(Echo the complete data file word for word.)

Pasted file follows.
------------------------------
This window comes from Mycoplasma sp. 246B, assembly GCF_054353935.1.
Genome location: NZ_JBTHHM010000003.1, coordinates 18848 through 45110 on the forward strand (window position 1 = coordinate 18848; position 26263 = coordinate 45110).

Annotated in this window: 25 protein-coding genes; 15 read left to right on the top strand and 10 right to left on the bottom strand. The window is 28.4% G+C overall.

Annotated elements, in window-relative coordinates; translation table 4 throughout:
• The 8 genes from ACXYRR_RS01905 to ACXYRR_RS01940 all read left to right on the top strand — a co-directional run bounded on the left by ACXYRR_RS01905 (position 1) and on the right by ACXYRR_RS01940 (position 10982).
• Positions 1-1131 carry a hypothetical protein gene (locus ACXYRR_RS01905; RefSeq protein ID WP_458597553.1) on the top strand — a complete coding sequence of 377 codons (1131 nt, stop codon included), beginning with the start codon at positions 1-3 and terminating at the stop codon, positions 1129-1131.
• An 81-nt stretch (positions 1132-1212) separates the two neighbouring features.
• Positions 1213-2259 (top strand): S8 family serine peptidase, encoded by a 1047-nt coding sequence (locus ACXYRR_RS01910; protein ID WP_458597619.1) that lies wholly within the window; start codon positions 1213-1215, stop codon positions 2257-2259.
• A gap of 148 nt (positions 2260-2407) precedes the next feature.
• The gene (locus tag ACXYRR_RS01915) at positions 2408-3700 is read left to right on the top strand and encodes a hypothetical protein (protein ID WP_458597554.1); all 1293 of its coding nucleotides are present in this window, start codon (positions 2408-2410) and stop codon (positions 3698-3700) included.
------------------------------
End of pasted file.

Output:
This window comes from Mycoplasma sp. 246B, assembly GCF_054353935.1.
Genome location: NZ_JBTHHM010000003.1, coordinates 18848 through 45110 on the forward strand (window position 1 = coordinate 18848; position 26263 = coordinate 45110).

Annotated in this window: 25 protein-coding genes; 15 read left to right on the top strand and 10 right to left on the bottom strand. The window is 28.4% G+C overall.

Annotated elements, in window-relative coordinates; translation table 4 throughout:
• The 8 genes from ACXYRR_RS01905 to ACXYRR_RS01940 all read left to right on the top strand — a co-directional run bounded on the left by ACXYRR_RS01905 (position 1) and on the right by ACXYRR_RS01940 (position 10982).
• Positions 1-1131 carry a hypothetical protein gene (locus ACXYRR_RS01905; RefSeq protein ID WP_458597553.1) on the top strand — a complete coding sequence of 377 codons (1131 nt, stop codon included), beginning with the start codon at positions 1-3 and terminating at the stop codon, positions 1129-1131.
• An 81-nt stretch (positions 1132-1212) separates the two neighbouring features.
• Positions 1213-2259 (top strand): S8 family serine peptidase, encoded by a 1047-nt coding sequence (locus ACXYRR_RS01910; protein ID WP_458597619.1) that lies wholly within the window; start codon positions 1213-1215, stop codon positions 2257-2259.
• A gap of 148 nt (positions 2260-2407) precedes the next feature.
• The gene (locus tag ACXYRR_RS01915) at positions 2408-3700 is read left to right on the top strand and encodes a hypothetical protein (protein ID WP_458597554.1); all 1293 of its coding nucleotides are present in this window, start codon (positions 2408-2410) and stop codon (positions 3698-3700) included.